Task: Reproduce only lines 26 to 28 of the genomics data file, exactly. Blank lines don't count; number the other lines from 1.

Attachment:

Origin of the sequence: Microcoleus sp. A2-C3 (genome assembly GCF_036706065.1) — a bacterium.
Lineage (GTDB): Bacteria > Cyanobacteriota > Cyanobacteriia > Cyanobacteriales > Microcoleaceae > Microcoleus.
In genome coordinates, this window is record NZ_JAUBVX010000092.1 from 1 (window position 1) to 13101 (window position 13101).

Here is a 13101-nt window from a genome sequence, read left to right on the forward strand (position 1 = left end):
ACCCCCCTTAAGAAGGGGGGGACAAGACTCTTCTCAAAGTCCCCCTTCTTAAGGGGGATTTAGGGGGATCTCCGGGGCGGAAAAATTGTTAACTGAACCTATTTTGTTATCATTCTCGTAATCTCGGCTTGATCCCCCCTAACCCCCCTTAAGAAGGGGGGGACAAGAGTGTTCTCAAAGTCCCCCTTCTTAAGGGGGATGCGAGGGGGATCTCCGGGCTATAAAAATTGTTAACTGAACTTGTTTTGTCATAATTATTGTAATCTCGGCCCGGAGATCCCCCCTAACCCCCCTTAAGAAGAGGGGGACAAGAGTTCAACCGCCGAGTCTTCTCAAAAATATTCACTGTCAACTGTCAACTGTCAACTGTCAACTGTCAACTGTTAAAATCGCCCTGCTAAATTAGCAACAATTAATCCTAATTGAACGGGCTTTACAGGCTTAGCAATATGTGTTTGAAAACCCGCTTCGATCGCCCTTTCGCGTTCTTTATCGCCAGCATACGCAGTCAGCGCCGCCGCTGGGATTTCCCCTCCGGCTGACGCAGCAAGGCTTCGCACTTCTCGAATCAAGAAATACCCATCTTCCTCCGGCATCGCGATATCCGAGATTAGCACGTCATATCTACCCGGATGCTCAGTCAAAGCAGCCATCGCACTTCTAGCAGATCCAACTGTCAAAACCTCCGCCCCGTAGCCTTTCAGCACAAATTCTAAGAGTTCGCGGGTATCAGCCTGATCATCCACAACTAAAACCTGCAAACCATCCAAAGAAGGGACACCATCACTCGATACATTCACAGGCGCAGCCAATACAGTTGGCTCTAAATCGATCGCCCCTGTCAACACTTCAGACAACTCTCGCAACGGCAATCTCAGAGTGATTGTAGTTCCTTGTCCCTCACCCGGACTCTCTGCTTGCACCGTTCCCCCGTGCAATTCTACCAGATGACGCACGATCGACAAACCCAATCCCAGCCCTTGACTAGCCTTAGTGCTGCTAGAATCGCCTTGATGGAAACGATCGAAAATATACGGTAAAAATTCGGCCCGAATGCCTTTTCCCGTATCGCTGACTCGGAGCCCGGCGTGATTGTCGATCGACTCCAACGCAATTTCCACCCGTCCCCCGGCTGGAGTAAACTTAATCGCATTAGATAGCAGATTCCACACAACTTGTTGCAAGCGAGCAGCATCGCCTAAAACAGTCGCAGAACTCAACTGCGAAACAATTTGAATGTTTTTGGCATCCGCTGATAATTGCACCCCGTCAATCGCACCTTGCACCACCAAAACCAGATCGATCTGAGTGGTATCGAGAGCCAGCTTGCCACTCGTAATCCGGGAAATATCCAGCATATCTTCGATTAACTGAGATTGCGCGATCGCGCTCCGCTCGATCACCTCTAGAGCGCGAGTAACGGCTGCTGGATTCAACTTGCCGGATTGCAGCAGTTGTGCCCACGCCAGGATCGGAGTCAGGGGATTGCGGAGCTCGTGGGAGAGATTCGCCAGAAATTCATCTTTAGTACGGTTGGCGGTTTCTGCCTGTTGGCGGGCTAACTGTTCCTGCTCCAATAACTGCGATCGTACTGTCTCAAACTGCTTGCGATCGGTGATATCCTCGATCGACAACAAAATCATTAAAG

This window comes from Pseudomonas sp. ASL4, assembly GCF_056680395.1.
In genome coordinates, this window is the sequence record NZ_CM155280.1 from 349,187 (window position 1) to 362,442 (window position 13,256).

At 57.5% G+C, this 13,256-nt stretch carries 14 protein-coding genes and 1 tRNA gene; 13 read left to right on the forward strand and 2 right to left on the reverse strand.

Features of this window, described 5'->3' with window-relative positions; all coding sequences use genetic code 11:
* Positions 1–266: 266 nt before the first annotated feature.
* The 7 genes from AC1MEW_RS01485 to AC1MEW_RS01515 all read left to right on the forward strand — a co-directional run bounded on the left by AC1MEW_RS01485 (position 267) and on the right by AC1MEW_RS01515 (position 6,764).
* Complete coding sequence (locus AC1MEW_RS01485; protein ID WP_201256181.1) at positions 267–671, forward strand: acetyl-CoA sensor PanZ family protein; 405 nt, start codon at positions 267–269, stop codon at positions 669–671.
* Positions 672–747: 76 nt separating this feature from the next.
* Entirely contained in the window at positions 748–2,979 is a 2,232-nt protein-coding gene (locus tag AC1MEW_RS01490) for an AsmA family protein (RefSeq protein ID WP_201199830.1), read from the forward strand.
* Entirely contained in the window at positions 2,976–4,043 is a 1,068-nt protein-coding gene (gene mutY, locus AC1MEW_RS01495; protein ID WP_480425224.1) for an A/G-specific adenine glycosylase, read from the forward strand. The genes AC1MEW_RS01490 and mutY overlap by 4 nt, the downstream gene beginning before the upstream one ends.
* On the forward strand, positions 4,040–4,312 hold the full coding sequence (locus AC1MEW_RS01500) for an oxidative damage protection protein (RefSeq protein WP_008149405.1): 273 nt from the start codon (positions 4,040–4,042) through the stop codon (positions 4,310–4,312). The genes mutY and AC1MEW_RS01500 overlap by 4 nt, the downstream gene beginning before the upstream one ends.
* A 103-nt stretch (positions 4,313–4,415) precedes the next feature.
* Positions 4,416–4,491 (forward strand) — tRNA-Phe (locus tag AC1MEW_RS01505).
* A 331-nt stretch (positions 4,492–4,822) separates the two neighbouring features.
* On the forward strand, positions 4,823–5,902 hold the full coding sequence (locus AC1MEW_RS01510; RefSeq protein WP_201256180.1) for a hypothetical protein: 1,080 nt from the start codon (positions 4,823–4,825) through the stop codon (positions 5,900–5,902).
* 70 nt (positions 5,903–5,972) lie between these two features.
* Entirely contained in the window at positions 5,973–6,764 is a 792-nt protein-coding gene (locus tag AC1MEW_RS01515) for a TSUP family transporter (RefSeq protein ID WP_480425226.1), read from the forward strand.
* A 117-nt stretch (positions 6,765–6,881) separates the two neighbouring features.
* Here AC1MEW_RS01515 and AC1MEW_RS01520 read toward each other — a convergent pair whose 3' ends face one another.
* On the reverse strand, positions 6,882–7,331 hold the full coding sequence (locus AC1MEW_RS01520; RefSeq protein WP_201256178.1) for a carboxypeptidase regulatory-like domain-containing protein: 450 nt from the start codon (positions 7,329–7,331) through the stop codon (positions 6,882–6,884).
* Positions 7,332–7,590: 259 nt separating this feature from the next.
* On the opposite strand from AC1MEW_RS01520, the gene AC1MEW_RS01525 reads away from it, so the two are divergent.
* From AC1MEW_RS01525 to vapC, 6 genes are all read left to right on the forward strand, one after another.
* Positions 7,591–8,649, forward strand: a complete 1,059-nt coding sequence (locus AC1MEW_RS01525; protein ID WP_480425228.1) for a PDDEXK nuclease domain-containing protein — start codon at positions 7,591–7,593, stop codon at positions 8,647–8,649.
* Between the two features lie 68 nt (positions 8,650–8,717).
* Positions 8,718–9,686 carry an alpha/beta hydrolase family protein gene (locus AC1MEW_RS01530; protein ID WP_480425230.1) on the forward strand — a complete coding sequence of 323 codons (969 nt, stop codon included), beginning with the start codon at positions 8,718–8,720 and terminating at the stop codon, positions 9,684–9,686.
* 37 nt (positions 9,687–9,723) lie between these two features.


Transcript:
* Positions 7,332–7,590: 259 nt separating this feature from the next.
* On the opposite strand from AC1MEW_RS01520, the gene AC1MEW_RS01525 reads away from it, so the two are divergent.
* From AC1MEW_RS01525 to vapC, 6 genes are all read left to right on the forward strand, one after another.